So, how can we utilize the power of design to its full potential in our businesses? A great way to start is simply understanding what design is and the methodology behind it. And don’t worry– you don’t have to be Steve Jobs or Michael Graves to do this.
While design was one of my responsibilities years ago, it rarely rose above my roles as a writer, marketer, strategist and generalist. But, I’ve had the pleasure of working alongside some great ones for many years, and so have come to understand their processes well. Whether you’re talking about industrial, environmental, graphic, interactive or experiential design or whether you’re referencing product development, marketing, branding or organizational attributes, the methodology remains wonderfully, consistently effective.
It is a process based on inquisition; exploration; anticipation; innovation and continual trial and refinement. It is focused obsessively on user-experience (i.e. What’s in it for the customer?). It’s about fostering positive emotional connections with users by focusing on the most sublime details (this is where professional designers are worth their weight in gold and where brands — some knowingly, some unwittingly — often make that choice between invariable “commodity” or “class leader”). Oh yes, and be forewarned: The design “process” never, ever “ends”, because time inherently presents us with new sets of problems to anticipate and resolve.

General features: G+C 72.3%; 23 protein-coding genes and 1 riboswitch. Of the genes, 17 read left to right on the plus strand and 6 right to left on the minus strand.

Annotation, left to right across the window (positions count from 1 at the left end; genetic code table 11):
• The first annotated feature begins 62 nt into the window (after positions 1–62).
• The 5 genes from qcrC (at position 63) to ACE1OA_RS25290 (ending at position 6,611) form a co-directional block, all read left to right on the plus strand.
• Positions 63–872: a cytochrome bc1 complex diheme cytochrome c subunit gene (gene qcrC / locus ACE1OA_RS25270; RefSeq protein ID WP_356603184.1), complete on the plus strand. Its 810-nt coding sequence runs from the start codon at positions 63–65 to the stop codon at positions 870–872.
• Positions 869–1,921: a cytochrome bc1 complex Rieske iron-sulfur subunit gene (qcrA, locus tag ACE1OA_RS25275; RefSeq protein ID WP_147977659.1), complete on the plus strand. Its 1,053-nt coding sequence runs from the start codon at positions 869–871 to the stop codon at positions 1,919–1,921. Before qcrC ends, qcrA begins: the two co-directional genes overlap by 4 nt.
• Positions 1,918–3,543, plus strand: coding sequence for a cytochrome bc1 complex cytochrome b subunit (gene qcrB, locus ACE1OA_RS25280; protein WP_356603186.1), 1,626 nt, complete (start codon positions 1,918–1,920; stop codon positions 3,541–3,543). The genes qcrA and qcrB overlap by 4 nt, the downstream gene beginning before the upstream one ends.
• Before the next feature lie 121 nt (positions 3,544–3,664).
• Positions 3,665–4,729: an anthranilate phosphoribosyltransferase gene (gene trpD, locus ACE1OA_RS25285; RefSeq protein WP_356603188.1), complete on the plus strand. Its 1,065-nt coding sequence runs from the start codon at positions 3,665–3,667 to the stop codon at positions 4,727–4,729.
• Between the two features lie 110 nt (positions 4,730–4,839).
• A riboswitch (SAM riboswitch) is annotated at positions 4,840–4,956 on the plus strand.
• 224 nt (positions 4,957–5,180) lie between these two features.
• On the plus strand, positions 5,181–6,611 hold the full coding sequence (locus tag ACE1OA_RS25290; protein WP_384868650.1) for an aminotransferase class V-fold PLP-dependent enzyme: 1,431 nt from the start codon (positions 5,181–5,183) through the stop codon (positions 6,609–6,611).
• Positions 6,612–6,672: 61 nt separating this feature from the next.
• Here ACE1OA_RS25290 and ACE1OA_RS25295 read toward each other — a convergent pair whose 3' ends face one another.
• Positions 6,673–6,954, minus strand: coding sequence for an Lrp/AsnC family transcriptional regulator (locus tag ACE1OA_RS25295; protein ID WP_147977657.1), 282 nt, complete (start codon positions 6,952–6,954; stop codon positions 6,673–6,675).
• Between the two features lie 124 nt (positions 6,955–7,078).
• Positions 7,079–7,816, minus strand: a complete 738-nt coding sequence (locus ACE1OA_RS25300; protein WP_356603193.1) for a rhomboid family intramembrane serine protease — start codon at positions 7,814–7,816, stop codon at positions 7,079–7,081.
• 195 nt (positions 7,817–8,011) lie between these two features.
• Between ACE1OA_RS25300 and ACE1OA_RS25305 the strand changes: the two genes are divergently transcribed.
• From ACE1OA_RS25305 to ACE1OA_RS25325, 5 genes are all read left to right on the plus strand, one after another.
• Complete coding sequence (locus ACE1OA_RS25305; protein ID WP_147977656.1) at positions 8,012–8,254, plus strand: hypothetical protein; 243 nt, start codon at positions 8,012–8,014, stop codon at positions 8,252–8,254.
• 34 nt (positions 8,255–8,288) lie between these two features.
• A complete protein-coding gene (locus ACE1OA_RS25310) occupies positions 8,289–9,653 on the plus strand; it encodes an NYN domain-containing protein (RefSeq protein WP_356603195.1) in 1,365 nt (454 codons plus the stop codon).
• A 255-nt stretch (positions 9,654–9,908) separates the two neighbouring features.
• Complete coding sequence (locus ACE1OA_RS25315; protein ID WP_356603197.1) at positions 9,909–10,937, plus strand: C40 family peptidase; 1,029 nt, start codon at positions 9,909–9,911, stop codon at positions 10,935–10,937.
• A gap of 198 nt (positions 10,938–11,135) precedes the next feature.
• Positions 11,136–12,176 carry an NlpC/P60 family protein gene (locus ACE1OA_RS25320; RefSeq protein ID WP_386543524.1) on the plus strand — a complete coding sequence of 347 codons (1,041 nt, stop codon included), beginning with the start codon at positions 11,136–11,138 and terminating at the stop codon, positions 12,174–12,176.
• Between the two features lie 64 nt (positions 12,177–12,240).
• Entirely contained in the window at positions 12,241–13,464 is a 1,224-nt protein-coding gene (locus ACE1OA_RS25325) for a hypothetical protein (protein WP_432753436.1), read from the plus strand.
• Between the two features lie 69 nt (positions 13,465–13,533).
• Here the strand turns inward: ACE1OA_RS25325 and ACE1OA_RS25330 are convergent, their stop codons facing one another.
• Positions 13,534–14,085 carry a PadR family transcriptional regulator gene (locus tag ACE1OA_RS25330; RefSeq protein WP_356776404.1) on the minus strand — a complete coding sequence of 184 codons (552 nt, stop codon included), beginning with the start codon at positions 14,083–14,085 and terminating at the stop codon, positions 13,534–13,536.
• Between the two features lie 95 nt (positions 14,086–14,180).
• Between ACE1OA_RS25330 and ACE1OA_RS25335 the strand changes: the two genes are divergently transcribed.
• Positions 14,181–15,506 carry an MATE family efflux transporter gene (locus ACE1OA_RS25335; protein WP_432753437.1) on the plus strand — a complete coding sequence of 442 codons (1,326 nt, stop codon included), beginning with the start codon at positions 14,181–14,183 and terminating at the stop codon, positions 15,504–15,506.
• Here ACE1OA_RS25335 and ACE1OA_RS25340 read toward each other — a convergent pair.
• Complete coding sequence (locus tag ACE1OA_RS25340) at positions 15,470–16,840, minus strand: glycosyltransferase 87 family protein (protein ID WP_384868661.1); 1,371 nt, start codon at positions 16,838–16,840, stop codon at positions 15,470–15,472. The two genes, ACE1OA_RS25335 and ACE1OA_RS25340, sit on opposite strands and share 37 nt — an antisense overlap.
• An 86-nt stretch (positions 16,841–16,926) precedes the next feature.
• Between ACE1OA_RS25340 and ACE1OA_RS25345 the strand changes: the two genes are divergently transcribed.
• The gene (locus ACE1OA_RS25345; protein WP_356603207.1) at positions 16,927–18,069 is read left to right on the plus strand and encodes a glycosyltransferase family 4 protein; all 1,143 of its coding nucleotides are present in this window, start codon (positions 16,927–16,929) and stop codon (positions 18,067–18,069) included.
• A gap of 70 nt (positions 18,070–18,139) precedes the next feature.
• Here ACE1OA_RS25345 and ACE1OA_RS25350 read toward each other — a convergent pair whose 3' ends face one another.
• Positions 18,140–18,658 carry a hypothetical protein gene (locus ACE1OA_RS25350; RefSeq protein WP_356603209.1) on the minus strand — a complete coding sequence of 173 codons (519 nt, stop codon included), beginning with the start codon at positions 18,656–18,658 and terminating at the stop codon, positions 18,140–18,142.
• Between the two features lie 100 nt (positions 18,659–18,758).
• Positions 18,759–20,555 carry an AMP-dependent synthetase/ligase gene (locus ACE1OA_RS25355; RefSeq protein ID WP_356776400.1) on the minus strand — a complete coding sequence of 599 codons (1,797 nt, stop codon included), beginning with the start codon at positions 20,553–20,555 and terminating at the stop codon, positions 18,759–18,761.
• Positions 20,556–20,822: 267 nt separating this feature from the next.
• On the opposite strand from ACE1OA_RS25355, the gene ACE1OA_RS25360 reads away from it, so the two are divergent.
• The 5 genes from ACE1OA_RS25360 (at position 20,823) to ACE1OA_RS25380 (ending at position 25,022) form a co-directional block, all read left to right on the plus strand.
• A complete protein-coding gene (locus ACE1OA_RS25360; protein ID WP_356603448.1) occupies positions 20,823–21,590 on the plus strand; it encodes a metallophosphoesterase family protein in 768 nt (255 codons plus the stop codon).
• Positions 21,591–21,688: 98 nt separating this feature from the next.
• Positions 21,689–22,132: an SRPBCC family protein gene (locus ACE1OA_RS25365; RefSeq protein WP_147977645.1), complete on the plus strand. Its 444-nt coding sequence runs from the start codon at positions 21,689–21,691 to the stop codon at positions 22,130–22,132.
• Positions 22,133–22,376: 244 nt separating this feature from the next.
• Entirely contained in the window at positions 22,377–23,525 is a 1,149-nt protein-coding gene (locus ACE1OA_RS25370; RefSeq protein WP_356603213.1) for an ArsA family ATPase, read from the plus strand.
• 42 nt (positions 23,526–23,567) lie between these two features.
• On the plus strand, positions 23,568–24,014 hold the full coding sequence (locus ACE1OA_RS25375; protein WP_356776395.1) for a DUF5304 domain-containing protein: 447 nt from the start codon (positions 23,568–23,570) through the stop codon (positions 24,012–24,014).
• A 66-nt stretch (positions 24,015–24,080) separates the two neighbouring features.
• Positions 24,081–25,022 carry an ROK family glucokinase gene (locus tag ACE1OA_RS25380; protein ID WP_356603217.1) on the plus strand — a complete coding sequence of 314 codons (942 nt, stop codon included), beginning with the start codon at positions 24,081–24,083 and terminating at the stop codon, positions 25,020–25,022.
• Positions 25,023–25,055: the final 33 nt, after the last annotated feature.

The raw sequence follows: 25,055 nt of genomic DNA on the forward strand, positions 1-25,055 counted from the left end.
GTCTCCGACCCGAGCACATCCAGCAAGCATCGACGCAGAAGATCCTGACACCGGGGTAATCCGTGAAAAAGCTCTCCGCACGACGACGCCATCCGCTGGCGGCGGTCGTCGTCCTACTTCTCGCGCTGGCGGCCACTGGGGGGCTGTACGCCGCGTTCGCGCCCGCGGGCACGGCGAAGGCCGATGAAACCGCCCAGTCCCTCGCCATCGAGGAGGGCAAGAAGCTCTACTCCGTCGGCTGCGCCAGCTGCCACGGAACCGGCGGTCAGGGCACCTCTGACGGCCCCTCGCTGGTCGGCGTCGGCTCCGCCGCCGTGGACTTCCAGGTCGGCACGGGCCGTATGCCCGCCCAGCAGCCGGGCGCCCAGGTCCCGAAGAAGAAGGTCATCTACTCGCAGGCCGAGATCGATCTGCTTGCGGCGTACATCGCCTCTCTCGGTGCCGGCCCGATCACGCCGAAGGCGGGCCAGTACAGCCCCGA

Many people fail to recognize design as this type of a problem-solving “tool”. They understand it only as one recent prospective client did, when in the course of attempting to pay our firm a compliment, noted our reputation as a creative agency, and said that we are great at making things, “pretty”.
“Pretty”?!! Please!!! Design isn’t about being “pretty”, “good-looking” or even “kinda cute”. Design is about criteria-based problem-solving. And only when a project’s criteria calls for “pretty”, will it be designed in such a way because form follows function.
This is where much public understanding of design tends to get lost.
You see, design is not art. Art is subjective, based on an artist’s personal expression. Design is objective, based on well-organized performance criteria.